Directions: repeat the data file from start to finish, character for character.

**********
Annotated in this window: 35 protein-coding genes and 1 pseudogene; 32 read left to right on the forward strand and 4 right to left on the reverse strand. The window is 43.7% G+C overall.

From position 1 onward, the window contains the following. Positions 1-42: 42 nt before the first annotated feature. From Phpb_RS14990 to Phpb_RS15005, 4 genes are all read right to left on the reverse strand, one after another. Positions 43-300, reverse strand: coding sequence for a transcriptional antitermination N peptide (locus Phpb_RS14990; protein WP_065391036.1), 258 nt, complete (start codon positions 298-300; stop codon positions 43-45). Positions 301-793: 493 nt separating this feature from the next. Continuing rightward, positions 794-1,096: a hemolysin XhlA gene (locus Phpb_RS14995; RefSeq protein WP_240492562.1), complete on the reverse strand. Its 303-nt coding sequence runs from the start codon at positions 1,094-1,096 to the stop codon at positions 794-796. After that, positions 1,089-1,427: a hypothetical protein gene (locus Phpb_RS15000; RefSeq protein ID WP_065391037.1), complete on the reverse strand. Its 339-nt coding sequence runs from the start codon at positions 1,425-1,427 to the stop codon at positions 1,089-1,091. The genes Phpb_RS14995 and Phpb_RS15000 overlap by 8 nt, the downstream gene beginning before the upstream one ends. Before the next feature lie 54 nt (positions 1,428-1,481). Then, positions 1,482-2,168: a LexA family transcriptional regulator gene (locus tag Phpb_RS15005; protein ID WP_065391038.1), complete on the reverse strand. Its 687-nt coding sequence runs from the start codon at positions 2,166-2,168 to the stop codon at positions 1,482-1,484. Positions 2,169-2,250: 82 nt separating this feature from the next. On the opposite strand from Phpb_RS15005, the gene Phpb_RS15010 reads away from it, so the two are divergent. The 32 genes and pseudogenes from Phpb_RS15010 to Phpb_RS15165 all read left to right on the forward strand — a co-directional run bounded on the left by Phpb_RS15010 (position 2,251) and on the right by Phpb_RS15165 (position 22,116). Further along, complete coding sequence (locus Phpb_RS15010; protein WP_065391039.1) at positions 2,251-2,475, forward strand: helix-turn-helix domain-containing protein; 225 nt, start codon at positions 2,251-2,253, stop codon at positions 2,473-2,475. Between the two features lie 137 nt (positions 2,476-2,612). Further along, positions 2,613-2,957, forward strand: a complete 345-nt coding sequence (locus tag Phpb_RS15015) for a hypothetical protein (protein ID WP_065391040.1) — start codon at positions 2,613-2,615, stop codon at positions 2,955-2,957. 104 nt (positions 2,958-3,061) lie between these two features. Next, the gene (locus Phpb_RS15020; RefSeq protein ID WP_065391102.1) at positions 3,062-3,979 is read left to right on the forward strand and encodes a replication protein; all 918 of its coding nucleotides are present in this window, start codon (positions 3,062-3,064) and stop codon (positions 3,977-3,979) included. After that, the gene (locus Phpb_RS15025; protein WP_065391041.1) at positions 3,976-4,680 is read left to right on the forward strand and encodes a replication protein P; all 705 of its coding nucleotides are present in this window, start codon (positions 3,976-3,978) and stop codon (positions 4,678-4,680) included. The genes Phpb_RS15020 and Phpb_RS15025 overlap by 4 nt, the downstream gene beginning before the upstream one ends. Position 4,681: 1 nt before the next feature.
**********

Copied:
Annotated in this window: 35 protein-coding genes and 1 pseudogene; 32 read left to right on the forward strand and 4 right to left on the reverse strand. The window is 43.7% G+C overall.

From position 1 onward, the window contains the following. Positions 1-42: 42 nt before the first annotated feature. From Phpb_RS14990 to Phpb_RS15005, 4 genes are all read right to left on the reverse strand, one after another. Positions 43-300, reverse strand: coding sequence for a transcriptional antitermination N peptide (locus Phpb_RS14990; protein WP_065391036.1), 258 nt, complete (start codon positions 298-300; stop codon positions 43-45). Positions 301-793: 493 nt separating this feature from the next. Continuing rightward, positions 794-1,096: a hemolysin XhlA gene (locus Phpb_RS14995; RefSeq protein WP_240492562.1), complete on the reverse strand. Its 303-nt coding sequence runs from the start codon at positions 1,094-1,096 to the stop codon at positions 794-796. After that, positions 1,089-1,427: a hypothetical protein gene (locus Phpb_RS15000; RefSeq protein ID WP_065391037.1), complete on the reverse strand. Its 339-nt coding sequence runs from the start codon at positions 1,425-1,427 to the stop codon at positions 1,089-1,091. The genes Phpb_RS14995 and Phpb_RS15000 overlap by 8 nt, the downstream gene beginning before the upstream one ends. Before the next feature lie 54 nt (positions 1,428-1,481). Then, positions 1,482-2,168: a LexA family transcriptional regulator gene (locus tag Phpb_RS15005; protein ID WP_065391038.1), complete on the reverse strand. Its 687-nt coding sequence runs from the start codon at positions 2,166-2,168 to the stop codon at positions 1,482-1,484. Positions 2,169-2,250: 82 nt separating this feature from the next. On the opposite strand from Phpb_RS15005, the gene Phpb_RS15010 reads away from it, so the two are divergent. The 32 genes and pseudogenes from Phpb_RS15010 to Phpb_RS15165 all read left to right on the forward strand — a co-directional run bounded on the left by Phpb_RS15010 (position 2,251) and on the right by Phpb_RS15165 (position 22,116). Further along, complete coding sequence (locus Phpb_RS15010; protein WP_065391039.1) at positions 2,251-2,475, forward strand: helix-turn-helix domain-containing protein; 225 nt, start codon at positions 2,251-2,253, stop codon at positions 2,473-2,475. Between the two features lie 137 nt (positions 2,476-2,612). Further along, positions 2,613-2,957, forward strand: a complete 345-nt coding sequence (locus tag Phpb_RS15015) for a hypothetical protein (protein ID WP_065391040.1) — start codon at positions 2,613-2,615, stop codon at positions 2,955-2,957. 104 nt (positions 2,958-3,061) lie between these two features. Next, the gene (locus Phpb_RS15020; RefSeq protein ID WP_065391102.1) at positions 3,062-3,979 is read left to right on the forward strand and encodes a replication protein; all 918 of its coding nucleotides are present in this window, start codon (positions 3,062-3,064) and stop codon (positions 3,977-3,979) included. After that, the gene (locus Phpb_RS15025; protein WP_065391041.1) at positions 3,976-4,680 is read left to right on the forward strand and encodes a replication protein P; all 705 of its coding nucleotides are present in this window, start codon (positions 3,976-3,978) and stop codon (positions 4,678-4,680) included. The genes Phpb_RS15020 and Phpb_RS15025 overlap by 4 nt, the downstream gene beginning before the upstream one ends. Position 4,681: 1 nt before the next feature.